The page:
A Brave New World: Pat Gelsinger Leads VMware Into The Multi-Cloud Era


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As VMware prepared to enter the Dell Technologies orbit in the wake of the biggest merger in industry history, CEO Pat Gelsinger grappled with weighty decisions that would reshape the destiny of the company. Rarely before had such an established software giant faced disruptive threats of such severity on multiple fronts. Public cloud operators were proclaiming the end of private infrastructure; container enthusiasts were dubbing Docker a VMware killer that would supplant virtualization.

After more than a decade of dominance in the data center, with VMware's core business under siege, Gelsinger knew he and the board faced some tough decisions.

There were seven "final" meetings of VMware's management team, three "final" board meetings, before consensus formed around a bold new strategy: Rather than battle emerging technologies, VMware would embrace them with breakthrough products and partnerships. It would leverage its existing technology to become a connective fabric, the central nervous system linking the heterogenous platforms many expected to undercut its business.

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"It's a multi-cloud world and I think we're uniquely positioning VMware to be an enabler in the multi-cloud world that really benefits the core VMware customers," Gelsinger told CRN in an exclusive interview detailing its remarkable transformation. "Any technology company, if you're fi ghting the wave of technology, you're likely to become driftwood. If you're riding that wave of technology, you're likely to become a very powerful and customer-valued entity in the future. You either are on the right side of it or you're not."

Getting on the right side of the public cloud wave, however, posed a daunting challenge fraught with risk. Could VMware partner with Amazon Web Services? Could it trust Microsoft? Would Google emerge as a serious enterprise player? As difficult as those questions were, the private cloud kingpin knew it had to position itself to thrive in an IT landscape increasingly controlled by those companies.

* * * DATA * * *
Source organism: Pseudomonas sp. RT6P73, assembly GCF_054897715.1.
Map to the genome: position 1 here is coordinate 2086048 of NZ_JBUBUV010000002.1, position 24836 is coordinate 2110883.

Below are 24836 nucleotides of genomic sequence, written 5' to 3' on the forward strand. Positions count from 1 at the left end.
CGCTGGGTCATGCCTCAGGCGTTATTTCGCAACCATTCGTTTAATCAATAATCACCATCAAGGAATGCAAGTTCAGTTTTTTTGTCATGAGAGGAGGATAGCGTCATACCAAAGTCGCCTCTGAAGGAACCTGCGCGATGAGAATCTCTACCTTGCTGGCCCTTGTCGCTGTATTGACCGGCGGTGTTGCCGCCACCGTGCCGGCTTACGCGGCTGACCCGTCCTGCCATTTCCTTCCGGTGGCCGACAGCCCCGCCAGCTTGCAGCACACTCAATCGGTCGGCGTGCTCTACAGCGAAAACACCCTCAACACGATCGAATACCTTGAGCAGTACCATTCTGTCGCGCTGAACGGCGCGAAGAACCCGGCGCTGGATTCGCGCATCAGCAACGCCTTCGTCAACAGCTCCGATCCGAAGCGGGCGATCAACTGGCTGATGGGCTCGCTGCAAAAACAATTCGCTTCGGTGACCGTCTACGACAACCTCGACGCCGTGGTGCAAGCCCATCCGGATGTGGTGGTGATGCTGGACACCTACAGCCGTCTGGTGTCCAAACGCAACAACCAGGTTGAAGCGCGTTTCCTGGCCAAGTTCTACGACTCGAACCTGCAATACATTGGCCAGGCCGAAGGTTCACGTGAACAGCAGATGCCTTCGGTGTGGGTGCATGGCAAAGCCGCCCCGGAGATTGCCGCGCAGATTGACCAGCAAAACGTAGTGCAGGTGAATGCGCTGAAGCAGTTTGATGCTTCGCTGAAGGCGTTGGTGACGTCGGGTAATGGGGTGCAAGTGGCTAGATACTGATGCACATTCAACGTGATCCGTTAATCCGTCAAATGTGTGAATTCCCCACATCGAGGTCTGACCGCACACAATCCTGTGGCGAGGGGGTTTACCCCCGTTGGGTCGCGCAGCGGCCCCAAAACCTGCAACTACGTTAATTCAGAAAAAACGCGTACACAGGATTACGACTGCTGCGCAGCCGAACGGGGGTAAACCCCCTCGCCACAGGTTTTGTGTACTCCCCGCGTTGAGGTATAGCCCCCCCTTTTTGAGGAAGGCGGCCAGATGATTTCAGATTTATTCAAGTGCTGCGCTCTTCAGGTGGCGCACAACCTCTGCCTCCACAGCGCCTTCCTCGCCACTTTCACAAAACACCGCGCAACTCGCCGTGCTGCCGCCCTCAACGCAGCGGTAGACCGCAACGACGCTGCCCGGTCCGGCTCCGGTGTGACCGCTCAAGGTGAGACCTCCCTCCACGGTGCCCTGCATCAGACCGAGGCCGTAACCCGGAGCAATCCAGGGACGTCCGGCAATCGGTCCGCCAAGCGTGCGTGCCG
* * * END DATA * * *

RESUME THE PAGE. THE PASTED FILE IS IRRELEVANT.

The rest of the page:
Solution providers say the multi-cloud strategy is a winning hand for them and VMware.

"We are seeing very wide adoption of multi-cloud, public and private, on-prem and off. We're seeing customers starting to embrace it more and more every day," Chuck Farrow, vice president of strategic partner alliances at New York-based Logicalis, told CRN.

"The way Pat's taken the company and acted upon their vision, making that turn, their investments to make them more complete around the data center, tremendous things are going to come from that," Farrow said.

Investors, for their part, also are buying into VMware's transformation story. VMware shares closed trading at $109.20 on Sept. 28 — up 50 percent since Sept. 7, 2016, the day Dell Technologies completed its $67 billion acquisition of EMC and became VMware's de facto owner. That surge has translated into nearly $14 billion in additional shareholder value.

One beneficiary of the soaring stock price has been Michael Dell, who took over as VMware's chairman the same day the deal closed.

"I think Dell EMC and VMware go together like peanut butter and chocolate," Dell told attendees of VMware's annual conference, VMworld, during a question-and-answer session. "We've got a great thing going here. We've talked a lot about revenue synergies. And that was driven not only by cross-selling, but also a deep level of technical integration innovation in creating new products and solutions. We're seeing that in all the things that we're rolling out."

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